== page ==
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Essays

Essays

Chip Livingston

September 18, 2018

I Remember Joe Brainard’s Cock Pics

I remember the first time I saw Joe Brainard’s cock pics. His lover Kenward kept a box and I was Kenward’s curious assistant. The cock was lovely, the photos keepers, the sentiment a reminder things don’t change much. I’ve traded such with loves and lovers and strangers. We seek revelations, and seeing Joe’s cock was such a revelation, a more intimate look into his erotic art, or at least his erotic life, a look at his life with Kenward through printed black and white pics, snapshots kept in a box on a shelf not shared with strangers—though they’re likely public now, sent and stored with Kenward’s papers at the University of California, San Diego Library, so much for cocksure anonymity in any age, at any age, dead or alive, and no secrets kept in a world penned, painted, and photographed by New York School poets who kept and keep sharing each other’s art and private lives for others to look at and into through language and visuals.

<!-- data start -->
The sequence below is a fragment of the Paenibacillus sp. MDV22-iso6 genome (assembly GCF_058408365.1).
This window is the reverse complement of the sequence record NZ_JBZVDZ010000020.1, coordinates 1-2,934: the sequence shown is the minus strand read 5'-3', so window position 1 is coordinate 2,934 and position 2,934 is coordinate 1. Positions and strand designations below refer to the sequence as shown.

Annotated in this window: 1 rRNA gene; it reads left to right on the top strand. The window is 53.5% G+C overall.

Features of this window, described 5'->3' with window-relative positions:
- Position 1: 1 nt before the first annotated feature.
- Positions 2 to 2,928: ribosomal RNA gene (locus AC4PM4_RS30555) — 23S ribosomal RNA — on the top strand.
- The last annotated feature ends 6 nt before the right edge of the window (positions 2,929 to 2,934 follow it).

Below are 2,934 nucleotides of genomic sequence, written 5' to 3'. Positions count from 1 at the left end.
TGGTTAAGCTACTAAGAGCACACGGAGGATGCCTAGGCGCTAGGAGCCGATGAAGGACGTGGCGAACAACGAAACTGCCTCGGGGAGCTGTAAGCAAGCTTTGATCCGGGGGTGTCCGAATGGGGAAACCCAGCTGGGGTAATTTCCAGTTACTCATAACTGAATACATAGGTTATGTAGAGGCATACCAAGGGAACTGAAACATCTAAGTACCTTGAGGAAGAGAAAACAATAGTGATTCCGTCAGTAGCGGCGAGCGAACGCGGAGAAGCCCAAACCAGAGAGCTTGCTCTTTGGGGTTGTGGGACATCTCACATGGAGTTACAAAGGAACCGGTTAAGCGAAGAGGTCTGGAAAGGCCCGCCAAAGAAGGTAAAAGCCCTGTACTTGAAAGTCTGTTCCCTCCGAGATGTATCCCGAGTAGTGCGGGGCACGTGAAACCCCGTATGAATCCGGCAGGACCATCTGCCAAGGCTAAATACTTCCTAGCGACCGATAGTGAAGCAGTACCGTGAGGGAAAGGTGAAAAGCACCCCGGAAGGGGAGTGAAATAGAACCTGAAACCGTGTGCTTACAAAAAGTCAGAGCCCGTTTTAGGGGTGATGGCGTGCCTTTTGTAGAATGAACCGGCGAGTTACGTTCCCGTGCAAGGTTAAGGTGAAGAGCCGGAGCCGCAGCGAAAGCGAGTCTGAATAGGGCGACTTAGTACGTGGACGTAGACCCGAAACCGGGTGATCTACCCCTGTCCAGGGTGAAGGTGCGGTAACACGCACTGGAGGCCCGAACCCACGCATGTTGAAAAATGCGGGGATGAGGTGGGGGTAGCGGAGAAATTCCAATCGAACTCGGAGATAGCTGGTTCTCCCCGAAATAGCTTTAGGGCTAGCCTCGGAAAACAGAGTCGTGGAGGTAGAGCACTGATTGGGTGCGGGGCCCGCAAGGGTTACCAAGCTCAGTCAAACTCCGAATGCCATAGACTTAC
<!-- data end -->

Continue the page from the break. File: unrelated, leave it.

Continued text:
Not much is hidden of Joe—tan crisp, cock long and thick, balls heavy—in these pics, although he sports a skin-tight, tie-dyed tank top. It’s the cool kind of strange to realize these are all 1960s originals, down to the tie-dye, photographed in Kenward’s Vermont bedroom. Joe’s arms are crossed in front of and behind him. Kenward’s not the best photographer and crops off the top of Joe’s forehead, keeping his focus below the thick eyebrows, on his young god’s goods. Joe’s look is put-on bored and curious, a soft pout proud and pensive, strangely both pornographic and poetic. Kenward’s shots are amateur, without so much consideration as to clean up the background. In one picture there is laundry on the rocking chair. Another pic Joe’s sitting on the rocking chair, his underwear thrown on Kenward’s bedroom floor, next to the coiled rug, where never very much has been swept under.